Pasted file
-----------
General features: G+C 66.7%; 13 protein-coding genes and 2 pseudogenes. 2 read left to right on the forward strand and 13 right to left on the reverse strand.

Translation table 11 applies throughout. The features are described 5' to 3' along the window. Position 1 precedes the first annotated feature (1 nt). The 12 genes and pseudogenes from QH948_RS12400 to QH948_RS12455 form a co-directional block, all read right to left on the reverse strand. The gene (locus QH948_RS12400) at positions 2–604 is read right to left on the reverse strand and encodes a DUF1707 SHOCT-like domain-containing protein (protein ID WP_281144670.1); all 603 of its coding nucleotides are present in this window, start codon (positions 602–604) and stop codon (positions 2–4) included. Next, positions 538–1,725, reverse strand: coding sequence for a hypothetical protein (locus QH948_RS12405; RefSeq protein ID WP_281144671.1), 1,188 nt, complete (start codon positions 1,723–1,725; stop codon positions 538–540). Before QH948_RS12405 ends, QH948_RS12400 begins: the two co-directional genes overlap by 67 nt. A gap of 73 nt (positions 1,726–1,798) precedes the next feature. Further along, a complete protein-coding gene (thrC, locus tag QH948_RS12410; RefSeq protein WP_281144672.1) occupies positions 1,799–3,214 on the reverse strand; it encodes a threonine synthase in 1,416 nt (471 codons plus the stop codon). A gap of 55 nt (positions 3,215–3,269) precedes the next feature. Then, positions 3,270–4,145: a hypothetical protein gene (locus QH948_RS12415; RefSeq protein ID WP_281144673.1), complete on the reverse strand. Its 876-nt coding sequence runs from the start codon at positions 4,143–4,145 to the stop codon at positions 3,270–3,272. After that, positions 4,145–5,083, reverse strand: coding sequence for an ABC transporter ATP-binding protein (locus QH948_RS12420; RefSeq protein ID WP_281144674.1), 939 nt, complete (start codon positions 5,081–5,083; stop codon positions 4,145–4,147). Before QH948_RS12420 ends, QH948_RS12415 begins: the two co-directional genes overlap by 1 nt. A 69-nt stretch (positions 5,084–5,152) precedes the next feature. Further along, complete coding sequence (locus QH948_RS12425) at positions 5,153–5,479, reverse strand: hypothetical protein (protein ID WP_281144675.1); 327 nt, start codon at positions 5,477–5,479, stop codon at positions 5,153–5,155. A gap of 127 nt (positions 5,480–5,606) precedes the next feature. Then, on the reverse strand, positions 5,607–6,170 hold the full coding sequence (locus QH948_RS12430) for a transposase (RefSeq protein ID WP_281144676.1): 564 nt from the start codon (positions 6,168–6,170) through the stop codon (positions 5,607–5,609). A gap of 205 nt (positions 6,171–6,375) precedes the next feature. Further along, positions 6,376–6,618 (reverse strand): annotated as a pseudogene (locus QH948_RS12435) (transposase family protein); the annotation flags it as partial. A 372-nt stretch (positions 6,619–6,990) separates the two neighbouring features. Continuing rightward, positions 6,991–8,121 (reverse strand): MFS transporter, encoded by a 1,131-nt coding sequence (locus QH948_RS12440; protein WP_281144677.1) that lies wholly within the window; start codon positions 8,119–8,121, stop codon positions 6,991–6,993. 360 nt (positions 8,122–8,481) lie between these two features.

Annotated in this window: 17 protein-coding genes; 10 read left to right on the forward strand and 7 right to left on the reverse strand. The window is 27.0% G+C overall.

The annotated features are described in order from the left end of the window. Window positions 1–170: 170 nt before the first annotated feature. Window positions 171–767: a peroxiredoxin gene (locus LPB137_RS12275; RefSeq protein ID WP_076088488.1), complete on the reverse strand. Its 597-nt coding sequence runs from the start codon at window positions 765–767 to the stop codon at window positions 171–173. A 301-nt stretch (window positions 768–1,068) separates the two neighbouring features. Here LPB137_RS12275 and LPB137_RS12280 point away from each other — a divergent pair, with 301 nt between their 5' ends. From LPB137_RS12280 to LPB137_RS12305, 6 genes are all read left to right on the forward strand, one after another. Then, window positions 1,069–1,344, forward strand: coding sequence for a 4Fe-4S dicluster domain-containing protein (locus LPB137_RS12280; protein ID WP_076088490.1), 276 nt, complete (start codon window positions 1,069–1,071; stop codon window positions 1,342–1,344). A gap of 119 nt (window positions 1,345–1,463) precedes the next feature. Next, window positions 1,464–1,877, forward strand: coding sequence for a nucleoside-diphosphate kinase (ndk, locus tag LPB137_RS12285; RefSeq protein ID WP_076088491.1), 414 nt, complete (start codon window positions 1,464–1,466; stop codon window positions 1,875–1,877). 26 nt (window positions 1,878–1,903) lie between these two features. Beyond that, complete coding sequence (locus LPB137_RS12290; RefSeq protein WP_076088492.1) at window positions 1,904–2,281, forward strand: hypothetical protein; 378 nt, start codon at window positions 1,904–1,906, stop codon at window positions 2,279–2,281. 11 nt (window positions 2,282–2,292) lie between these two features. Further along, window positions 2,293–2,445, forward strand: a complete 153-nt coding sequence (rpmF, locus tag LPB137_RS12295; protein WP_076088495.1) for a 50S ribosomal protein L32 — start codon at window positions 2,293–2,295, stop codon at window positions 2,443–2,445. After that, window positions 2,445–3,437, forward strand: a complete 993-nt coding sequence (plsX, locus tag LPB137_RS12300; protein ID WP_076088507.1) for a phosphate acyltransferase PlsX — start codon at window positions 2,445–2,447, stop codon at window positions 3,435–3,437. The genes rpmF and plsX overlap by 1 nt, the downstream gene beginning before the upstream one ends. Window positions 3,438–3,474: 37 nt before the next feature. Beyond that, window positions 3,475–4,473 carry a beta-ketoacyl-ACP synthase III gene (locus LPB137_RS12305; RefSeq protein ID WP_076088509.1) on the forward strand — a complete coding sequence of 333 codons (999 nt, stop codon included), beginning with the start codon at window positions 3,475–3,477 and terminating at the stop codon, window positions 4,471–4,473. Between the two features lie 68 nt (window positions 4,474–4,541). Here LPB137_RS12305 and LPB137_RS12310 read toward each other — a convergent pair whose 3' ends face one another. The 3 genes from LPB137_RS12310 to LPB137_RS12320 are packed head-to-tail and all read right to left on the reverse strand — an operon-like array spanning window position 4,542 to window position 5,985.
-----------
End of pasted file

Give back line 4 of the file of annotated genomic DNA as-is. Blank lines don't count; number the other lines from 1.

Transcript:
The annotated features are described in order from the left end of the window. Window positions 1–170: 170 nt before the first annotated feature. Window positions 171–767: a peroxiredoxin gene (locus LPB137_RS12275; RefSeq protein ID WP_076088488.1), complete on the reverse strand. Its 597-nt coding sequence runs from the start codon at window positions 765–767 to the stop codon at window positions 171–173. A 301-nt stretch (window positions 768–1,068) separates the two neighbouring features. Here LPB137_RS12275 and LPB137_RS12280 point away from each other — a divergent pair, with 301 nt between their 5' ends. From LPB137_RS12280 to LPB137_RS12305, 6 genes are all read left to right on the forward strand, one after another. Then, window positions 1,069–1,344, forward strand: coding sequence for a 4Fe-4S dicluster domain-containing protein (locus LPB137_RS12280; protein ID WP_076088490.1), 276 nt, complete (start codon window positions 1,069–1,071; stop codon window positions 1,342–1,344). A gap of 119 nt (window positions 1,345–1,463) precedes the next feature. Next, window positions 1,464–1,877, forward strand: coding sequence for a nucleoside-diphosphate kinase (ndk, locus tag LPB137_RS12285; RefSeq protein ID WP_076088491.1), 414 nt, complete (start codon window positions 1,464–1,466; stop codon window positions 1,875–1,877). 26 nt (window positions 1,878–1,903) lie between these two features. Beyond that, complete coding sequence (locus LPB137_RS12290; RefSeq protein WP_076088492.1) at window positions 1,904–2,281, forward strand: hypothetical protein; 378 nt, start codon at window positions 1,904–1,906, stop codon at window positions 2,279–2,281. 11 nt (window positions 2,282–2,292) lie between these two features. Further along, window positions 2,293–2,445, forward strand: a complete 153-nt coding sequence (rpmF, locus tag LPB137_RS12295; protein WP_076088495.1) for a 50S ribosomal protein L32 — start codon at window positions 2,293–2,295, stop codon at window positions 2,443–2,445. After that, window positions 2,445–3,437, forward strand: a complete 993-nt coding sequence (plsX, locus tag LPB137_RS12300; protein ID WP_076088507.1) for a phosphate acyltransferase PlsX — start codon at window positions 2,445–2,447, stop codon at window positions 3,435–3,437. The genes rpmF and plsX overlap by 1 nt, the downstream gene beginning before the upstream one ends. Window positions 3,438–3,474: 37 nt before the next feature. Beyond that, window positions 3,475–4,473 carry a beta-ketoacyl-ACP synthase III gene (locus LPB137_RS12305; RefSeq protein ID WP_076088509.1) on the forward strand — a complete coding sequence of 333 codons (999 nt, stop codon included), beginning with the start codon at window positions 3,475–3,477 and terminating at the stop codon, window positions 4,471–4,473. Between the two features lie 68 nt (window positions 4,474–4,541). Here LPB137_RS12305 and LPB137_RS12310 read toward each other — a convergent pair whose 3' ends face one another. The 3 genes from LPB137_RS12310 to LPB137_RS12320 are packed head-to-tail and all read right to left on the reverse strand — an operon-like array spanning window position 4,542 to window position 5,985.